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The list of a few celebrities who have obtained successful trademark registrations for their names is provided below:

In this regard, an important check and balance herein is the presence of Section 14 of the Trade Marks Act, 1999, which essentially prohibits third parties from obtaining registration over celebrities’ names without consent.

Trademark infringement and personal name

Section 35 of the Trademark Act, 1999 states that,

“Nothing in this Act shall entitle the proprietor or a registered user of a registered trade mark to interfere with any bonafide use by a person of his own name or that of his place of business, or of the name, or of the name of the place of business, or any of his predecessors in business, or the use by any person of any bonafide description of the character or quality of his goods or services.” 

In other words, a registered proprietor cannot prevent an individual from using one’s name or surname in the course of business as long as it is done legitimately.

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In the case of Precious Jewels v. Varun Gems, the owners of the registered trademark “RAKYAN” got an injunction against the defendant and restrained them from using the mark “Neena and Ravi Rakyan” in relation to a jewelry business. On appeal, the Hon’ble Supreme Court found the injunction order granted in favor of the Plaintiff was unjust. The Hon’ble Supreme Court affirmed the terms of Section 35 of the Trademarks Act and stated that the defendants were operating their businesses in their own names, which constituted bona fide usage.

In the recent case of Jindal Industries Private Limited v. Suncity Sheets Private Limited and Anr, the plaintiff, Jindal Industries sought for an order of interim injunction restraining the defendant from using the mark JINDAL. The Hon’ble Delhi High Court while examining Section 35 of the Trade Marks Act, 1999 held that,

The right of a person to use her, or his, own name on her, or his, own goods, cannot be compromised; else, it would compromise the right to use one’s name as an identity marker, which would ex facie be unconstitutional.”

The Court further observed that the Trade Marks Act and the privileges it confers cannot be extended to the point where one can monopolize the use of a common name for goods, and by registering it, foreclose the rest of humanity from using it.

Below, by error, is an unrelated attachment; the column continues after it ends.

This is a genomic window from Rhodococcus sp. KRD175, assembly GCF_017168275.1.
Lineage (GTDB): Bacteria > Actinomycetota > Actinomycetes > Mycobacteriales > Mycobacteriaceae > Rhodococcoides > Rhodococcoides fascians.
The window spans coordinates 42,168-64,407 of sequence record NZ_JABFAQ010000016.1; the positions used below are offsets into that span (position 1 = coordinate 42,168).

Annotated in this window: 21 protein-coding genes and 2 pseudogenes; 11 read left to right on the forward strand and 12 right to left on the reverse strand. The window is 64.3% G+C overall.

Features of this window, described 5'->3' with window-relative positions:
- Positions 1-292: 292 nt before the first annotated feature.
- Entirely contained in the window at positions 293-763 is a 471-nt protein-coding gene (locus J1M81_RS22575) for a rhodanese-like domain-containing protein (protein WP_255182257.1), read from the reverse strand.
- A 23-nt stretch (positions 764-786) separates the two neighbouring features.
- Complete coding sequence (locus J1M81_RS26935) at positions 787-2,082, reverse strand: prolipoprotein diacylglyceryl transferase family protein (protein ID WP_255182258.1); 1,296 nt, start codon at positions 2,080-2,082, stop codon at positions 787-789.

Recently in the case of Dolma Tsering v. Mohd. Akram Khan and Anr, the petitioner, Ms. Dolma Tsering has been engaged in the business of selling the Tibetan delicacy, ‘Momo’ in India since 1994. The petitioner was the registered owner of the trademark “DOLMA AUNTY MOMOS." The petitioner filed a against the respondent’s trademark, which was not only similar to that of the petitioner but also used the petitioner’s name “DOLMA." The petitioner called for the cancellation of the respondent’s trademark on the grounds of Section-11(1), 11(2), 11930(a) (Relative Grounds of Refusal) and Section 47 of the Trademarks Act. The Hon’ble Delhi High Court directed the Trademark Registry to remove and cancel the respondent’s trademark and update the same on its Register and website within four weeks.

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Even though Shakespeare claims “what’s in a Name?”, it is undeniable that names play an important role in every aspect of our lives. While the current Trademark Act, 1999 does not explicitly mention about any requirement for the registration of individuals' name as trademarks, the Indian courts, through various precedents, have highlighted the requirements and considerations for registering names as trademarks and have delivered judgments entailing positive responses to the protection of names and surnames in the country.

About the authors: Shilpi Saurav Sharan and Pranit Biswas are Managing Associates at SS Rana & Co.

Swayamsiddha Das, Associate at SS Rana & Co. has assisted in research for this article.